Q. How are the lungs designed in human beings to maximise the area for exchange of gases?

  • Ans. Lungs are elastic, spongy, moist sacs like structures. Gaseous exchange occurs between alveoli and the blood vessels surrounding alveoli. Alveoli are tiny sacs like structures present in lungs which increase the surface area for gaseous exchange and lungs contain about 300-350 million alveoli. They have very thin walls making the diffusion of gases more convenient. They are surrounded by numerous tiny blood capillaries which facilitate for efficient gaseous exchange. During inhalation the ribs move outward and diaphragm moves downwards so the space inside the thoracic cavity increases letting more amount of oxygen to diffuse inside.

Q. How is oxygen and carbon dioxide transported in human beings?

Ans. Oxygen from air enters through nostrils, nasal passage, pharynx, larynx, trachea, bronchi, bronchioles and finally to alveoli during inhalation. Alveoli are surrounded with blood vessels where gaseous exchange occurs i.e., oxygen diffuses inside the blood vessels and carbon dioxide diffuses out from the blood vessels into alveoli. Oxygen then combines with haemoglobin present in blood to form oxyhaemoglobin and is carried to heart by pulmonary veins and then it is transported to the rest parts of the body.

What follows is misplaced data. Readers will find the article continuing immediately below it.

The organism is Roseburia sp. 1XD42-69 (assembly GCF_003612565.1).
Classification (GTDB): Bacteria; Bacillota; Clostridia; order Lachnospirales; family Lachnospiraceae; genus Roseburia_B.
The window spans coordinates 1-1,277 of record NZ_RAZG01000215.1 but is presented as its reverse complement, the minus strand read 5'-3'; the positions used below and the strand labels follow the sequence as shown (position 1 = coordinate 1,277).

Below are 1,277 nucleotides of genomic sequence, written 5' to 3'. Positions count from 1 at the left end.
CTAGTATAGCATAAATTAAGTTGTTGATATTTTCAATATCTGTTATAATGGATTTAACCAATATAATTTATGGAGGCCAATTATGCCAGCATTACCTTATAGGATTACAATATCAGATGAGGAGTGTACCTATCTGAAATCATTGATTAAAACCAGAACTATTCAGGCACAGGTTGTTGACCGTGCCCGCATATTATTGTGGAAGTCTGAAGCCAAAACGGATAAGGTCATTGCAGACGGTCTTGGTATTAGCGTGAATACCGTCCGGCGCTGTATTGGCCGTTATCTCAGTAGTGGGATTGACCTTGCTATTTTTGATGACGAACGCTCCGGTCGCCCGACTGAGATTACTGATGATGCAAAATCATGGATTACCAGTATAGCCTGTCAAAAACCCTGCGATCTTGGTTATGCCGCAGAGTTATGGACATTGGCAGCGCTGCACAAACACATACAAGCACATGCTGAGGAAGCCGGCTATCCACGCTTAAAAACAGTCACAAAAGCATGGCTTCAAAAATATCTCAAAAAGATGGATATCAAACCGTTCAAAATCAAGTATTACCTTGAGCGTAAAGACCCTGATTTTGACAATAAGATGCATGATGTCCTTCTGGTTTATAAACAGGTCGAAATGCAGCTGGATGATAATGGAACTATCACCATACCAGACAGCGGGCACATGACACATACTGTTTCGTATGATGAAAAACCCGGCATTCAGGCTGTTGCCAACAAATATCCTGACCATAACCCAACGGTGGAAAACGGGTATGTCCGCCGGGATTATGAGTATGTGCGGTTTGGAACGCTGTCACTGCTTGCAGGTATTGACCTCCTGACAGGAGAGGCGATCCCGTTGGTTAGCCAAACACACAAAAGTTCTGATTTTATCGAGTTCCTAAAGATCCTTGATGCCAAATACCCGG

Carbon dio xide is transported mainly in dissolved form in the blood stream given out by tissues during cellular respiration and is carried to the alveoli present in lungs where it diffuses out to the alveoli from blood stream and is exhaled out through the nostrils.

Q. What would be the consequences of deficiency of haemoglobin in the body?

Haemoglobin is the respiratory pigment found in RBCs of blood which carries oxygen in the form of oxyhaemoglobin to different parts of the body. If there is deficiency of haemoglobin, the oxygen that is required by our body cannot be supplied i.e., there would be less supply of oxygen to the body. So person will tired, feel weak, tired, look pale and cannot do heavy work. This condition of person is called anemia.

Q. Describe double circulation in human beings? Why is it necessary?

Ans. In human beings, the blood passes through our heart twice so this type of circulation is called double circulation. It consists of:


1. Pulmonary circulation: Here deoxygenated blood from whole parts of body through venacavas comes to right atrium. Then it passes to right ventricle. Pulmonary artery carries this blood to lungs for oxygenation. Then pulmonary veins carry oxygenated blood back to left atrium of heart from lungs. This is called pulmonary circulation.

2. Systemic circulation: Here oxygenated blood from left atrium moves to left ventricle and finally by aorta gets distributed to whole parts of the body. This is called systemic circulation.
It is necessary because both oxygenated and deoxygenated blood are separated from each other. This makes the circulatory system more efficient which provides more energy that is required to maintain constant body temperature.

Q. What are the components of the transport system in human beings? What are the functions of these components?